The idea of withholding a massive secret is obviously quite exciting to some people. It is also the basis of much classic drama, of course, from Sophocles onwards.
In my worst moments, I think the biggest effect of 'Eats, Shoots & Leaves' was to kill the happiness of people who had previously skipped through life, unaware of all the atrocities lurking in the world around them.
I do needlepoint from kits. I give them as gifts to people in the form of cushion covers and they are often speechless with horror.
Thurber was asked by a correspondent: Why did you have a comma in the sentence, 'After dinner, the men went into the living-room'? And his answer was probably one of the loveliest things ever said about punctuation. This particular comma, Thurber explained, was Ross's way of giving the men time to push back their chairs and stand up.
One of the things that all authors of fiction must learn to judge is whether - and in what detail - to describe the face of a character.
I am not against marriage. I lived with someone for 11 years. But we weren't in love, and I thought that was quite important.
If we looked inside ourselves and remembered how insignificant we are, just for a couple of minutes a day, respect for other people would be an automatic result.
Manners are about imagination, ultimately. They are about imagining being the other person.
Old radio comedy makes me laugh, as well as 'I'm Sorry I Haven't a Clue' and comedians like Paul Merton.
The problem is that it has become politically awkward to draw attention to absolutes of bad and good. In place of manners, we now have doctrines of political correctness, against which one offends at one's peril: by means of a considerable circular logic, such offences mark you as reactionary and therefore a bad person. Therefore if you say people are bad, you are bad.
What the semicolon's anxious supporters fret about is the tendency of contemporary writers to use a dash instead of a semicolon and thus precipitate the end of the world. Are they being alarmist?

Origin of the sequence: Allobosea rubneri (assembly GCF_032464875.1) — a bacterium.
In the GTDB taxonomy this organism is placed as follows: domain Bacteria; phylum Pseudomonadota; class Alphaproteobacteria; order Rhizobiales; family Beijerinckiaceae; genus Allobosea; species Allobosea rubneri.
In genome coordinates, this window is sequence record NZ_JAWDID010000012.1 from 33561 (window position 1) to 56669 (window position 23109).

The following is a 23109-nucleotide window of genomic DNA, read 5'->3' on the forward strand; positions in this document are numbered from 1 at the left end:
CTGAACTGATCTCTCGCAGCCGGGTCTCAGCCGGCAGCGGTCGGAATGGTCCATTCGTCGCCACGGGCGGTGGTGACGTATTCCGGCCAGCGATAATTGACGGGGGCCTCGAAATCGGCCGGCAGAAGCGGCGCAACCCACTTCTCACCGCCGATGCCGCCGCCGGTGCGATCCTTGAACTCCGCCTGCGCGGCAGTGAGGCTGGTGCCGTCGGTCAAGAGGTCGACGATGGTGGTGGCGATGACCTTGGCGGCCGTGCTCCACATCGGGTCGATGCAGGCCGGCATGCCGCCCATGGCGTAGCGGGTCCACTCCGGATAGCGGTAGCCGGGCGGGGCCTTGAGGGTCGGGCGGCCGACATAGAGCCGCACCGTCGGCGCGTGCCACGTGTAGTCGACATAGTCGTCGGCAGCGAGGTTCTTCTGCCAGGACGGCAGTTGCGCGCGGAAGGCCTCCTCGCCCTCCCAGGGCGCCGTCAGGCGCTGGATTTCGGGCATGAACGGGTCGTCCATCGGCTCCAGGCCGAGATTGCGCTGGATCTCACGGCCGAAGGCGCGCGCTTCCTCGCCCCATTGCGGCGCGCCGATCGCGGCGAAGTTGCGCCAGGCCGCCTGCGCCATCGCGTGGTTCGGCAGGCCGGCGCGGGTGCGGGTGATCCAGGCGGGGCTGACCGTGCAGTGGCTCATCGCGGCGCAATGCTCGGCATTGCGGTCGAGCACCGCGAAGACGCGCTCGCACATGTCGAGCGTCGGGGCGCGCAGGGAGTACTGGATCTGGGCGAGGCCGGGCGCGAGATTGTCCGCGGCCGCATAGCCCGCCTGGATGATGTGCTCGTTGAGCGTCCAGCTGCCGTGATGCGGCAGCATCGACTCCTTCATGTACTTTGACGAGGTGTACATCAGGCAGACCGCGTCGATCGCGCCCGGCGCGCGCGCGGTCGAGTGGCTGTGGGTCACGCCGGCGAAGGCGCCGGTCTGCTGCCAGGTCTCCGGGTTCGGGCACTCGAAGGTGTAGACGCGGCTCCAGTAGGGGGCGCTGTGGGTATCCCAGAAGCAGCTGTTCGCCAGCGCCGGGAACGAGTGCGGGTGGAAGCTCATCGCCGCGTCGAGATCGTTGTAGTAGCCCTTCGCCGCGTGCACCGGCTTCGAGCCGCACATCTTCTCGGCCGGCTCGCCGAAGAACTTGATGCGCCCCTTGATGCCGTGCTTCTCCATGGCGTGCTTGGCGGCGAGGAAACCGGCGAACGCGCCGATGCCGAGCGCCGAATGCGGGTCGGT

I hate to be treated as if I'm invisible.
I get incensed when people talk across me or refuse to catch my eye in a restaurant or shop.
Nice clothes fall apart. Nice clocks don't work. Bits fall off the nice cooker. It is hard to accept that pricing is unrelated to quality, but it's plainly true. Nowadays, we pay the price that satisfies our particular personality type; and then we live with the painful consequences.
Sticklers never read a book without a pencil at hand, to correct the typographical errors. In short, we are unattractive know-all obsessives who get things out of proportion and are in continual peril of being disowned by our exasperated families.
When you by nature subscribe to the view that everyone except yourself is a berk or a wanker, it is hard to bond with anybody in any rational common cause.
The advent of the mobile phone was a disaster.
We are forced to listen, open-mouthed, to other people's intimate conversations. Increasingly, we are all in our virtual bubbles when we are out in public, whether we are texting, listening to iPods, reading or just staring dangerously at other people.
The main advantage of working at home is that you get to find out what cats really do all day.
You should read Wodehouse when you're well and when you're poorly;
when you're travelling, and when you're not;when you're feeling clever, and when you're feeling utterly dim. Wodehouse always lifts your spirits,no matter how high they happen to be already.
We have a language that is full of ambiguities;
we have a way of expressing ourselves that is often complex and elusive, poetic and modulated; all our thoughts can be rendered with absolute clarity if we bother to put the right dots and squiggles between the words in the right places. Proper punctuation is both the sign and the cause of clear thinking. If it goes, the degree of intellectual impoverishment we face is unimaginable.
We read privately, mentally listening to the author's voice and translating the writer's thoughts. The book remains static and fixed; the reader journeys through it.
Evidently an A level in English is a sacred trust, like something out of "The Lord of the Rings". You must go forth with your A level and protect the English language with your bow of elfin gold.
To those who care about punctuation, a sentence such as "Thank God its Friday" (without the apostrophe) rouses feelings not only of despair but of violence. The confusion of the possessive "its" (no apostrophe) with the contractive "it's" (with apostrophe) is an unequivocal signal of illiteracy and sets off a Pavlovian "kill" response in the average stickler.
The way people behave towards each other is a measure of their value as human beings.
I used to help my dad with a stall selling eggs when I was about 12.
People were so hard up they would ask for one egg. But mostly no one came by at all. It was very demoralising.